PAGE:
An Alabama high school student is accusing a cop of excessive force, saying he used pepper spray on him without cause at a recent football game — and he thinks a video might prove it.
"I had my back to this officer talking to a girl who was standing behind me," 17-year-old Cameron Rader, a Prattville High School student, told the Montgomery Advertiser, noting that the officer was keeping students away from the railing at the time, which the teen claims he wasn't standing by. "The cop yells at me — 'Hey son' — and tells me, 'Push me one more time.' I told him I didn't push him, and he, like, freaked out."
Video of the incident starts up with Prattville students celebrating their lead over Central-Phenix City High School. Then, Rader was pushed forward by an officer.
That's when Rader says the cop sprayed mace into his face.
Watch the footage (Note: the scuffle starts around 38 seconds into the video):
"I was telling him to get his hands off me, to stop touching me, and then I asked what I did," Rader told the newspaper. "You can see that on the video. I have my hands by my side. I'm being compliant and he keeps pushing me. That's when he maces me. I couldn't breathe. It was in my throat and nose and the fumes were burning my eyes. And it hurt for a long time."
After that, Rader said the cop led him out to the parking lot where there were other officers. The teen said the cop then told his colleagues "that he could see me out of the corner of his eye and that I nudged him — those were his exact words."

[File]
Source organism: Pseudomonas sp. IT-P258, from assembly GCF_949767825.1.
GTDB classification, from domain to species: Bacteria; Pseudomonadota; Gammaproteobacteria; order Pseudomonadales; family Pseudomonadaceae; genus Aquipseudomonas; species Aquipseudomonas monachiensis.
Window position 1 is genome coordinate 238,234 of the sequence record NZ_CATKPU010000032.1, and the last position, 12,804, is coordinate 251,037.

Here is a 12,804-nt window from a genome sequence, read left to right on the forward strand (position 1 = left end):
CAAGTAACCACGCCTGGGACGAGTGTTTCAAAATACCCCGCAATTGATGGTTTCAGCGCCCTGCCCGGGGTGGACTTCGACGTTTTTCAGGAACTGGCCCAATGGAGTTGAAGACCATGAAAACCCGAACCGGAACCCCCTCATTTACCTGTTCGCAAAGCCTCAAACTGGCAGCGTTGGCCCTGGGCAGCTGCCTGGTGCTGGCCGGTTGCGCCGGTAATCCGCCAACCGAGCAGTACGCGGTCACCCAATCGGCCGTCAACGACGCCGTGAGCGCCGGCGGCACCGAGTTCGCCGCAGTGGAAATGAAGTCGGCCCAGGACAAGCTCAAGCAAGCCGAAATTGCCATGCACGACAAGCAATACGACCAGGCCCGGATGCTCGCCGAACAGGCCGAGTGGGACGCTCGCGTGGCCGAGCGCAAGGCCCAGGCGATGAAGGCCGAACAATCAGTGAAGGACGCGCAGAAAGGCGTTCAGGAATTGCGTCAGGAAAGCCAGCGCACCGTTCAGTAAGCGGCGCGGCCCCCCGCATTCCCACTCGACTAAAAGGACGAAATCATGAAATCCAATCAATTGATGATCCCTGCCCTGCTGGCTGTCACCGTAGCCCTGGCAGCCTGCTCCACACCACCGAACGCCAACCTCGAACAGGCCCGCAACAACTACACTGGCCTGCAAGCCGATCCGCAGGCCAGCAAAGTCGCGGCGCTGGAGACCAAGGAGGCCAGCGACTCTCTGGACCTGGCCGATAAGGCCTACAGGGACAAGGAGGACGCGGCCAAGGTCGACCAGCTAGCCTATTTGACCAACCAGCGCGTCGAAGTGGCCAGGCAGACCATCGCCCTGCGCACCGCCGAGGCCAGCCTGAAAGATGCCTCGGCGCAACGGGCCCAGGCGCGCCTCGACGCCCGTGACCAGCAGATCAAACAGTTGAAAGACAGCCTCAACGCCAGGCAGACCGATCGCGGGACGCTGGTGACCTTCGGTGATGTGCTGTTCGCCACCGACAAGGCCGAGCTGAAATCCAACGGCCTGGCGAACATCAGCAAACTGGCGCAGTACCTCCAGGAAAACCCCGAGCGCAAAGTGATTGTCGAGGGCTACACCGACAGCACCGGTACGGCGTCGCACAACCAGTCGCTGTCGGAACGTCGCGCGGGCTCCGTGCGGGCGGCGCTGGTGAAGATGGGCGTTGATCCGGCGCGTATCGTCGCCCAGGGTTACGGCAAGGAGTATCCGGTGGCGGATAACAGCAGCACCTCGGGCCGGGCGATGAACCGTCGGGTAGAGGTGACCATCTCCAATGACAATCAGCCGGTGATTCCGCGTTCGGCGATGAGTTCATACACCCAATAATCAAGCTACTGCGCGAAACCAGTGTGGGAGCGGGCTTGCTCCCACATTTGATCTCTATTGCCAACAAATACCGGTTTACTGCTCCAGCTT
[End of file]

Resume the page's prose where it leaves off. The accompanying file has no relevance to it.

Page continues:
"I did not touch him. It's completely untrue," Rader told the Montgomery Advertiser.
Phenix City Police Chief Ray Smith told WSFA-TV that the video actually reveals the teen having his hand "underneath the arm of the officer as he is pushing the officer into the rail and the officer's hand is going up."
Rader was not arrested and did not receive any charges, because the school's principal Richard Dennis stepped in, the boy's father told the newspaper. Mark Rader said he spoke with the principal who said "from what he knew of the incident [...] Cameron had done nothing wrong," the Montgomery Advertiser reported.
Rader's family hired a lawyer who is pursuing a formal investigation of the video and is filing a complaint over the alleged excessive use of force.
"For [the officer] to feel like he had to use mace, there had to be some type of criminal offense that had been committed for him to be able to do that, and obviously there was absolutely nothing that was criminal on the part of anybody in those stands," attorney Michael Kidd told WSFA. "No one we've spoken to has said that Cameron did anything that they would've deemed to be inappropriate. With an officer at that point to be able to detain him and take him into custody as he did, using force to do that, he would've had to have some legal authority to do that. And without Cameron breaking any law, he doesn't have any authority to do that,"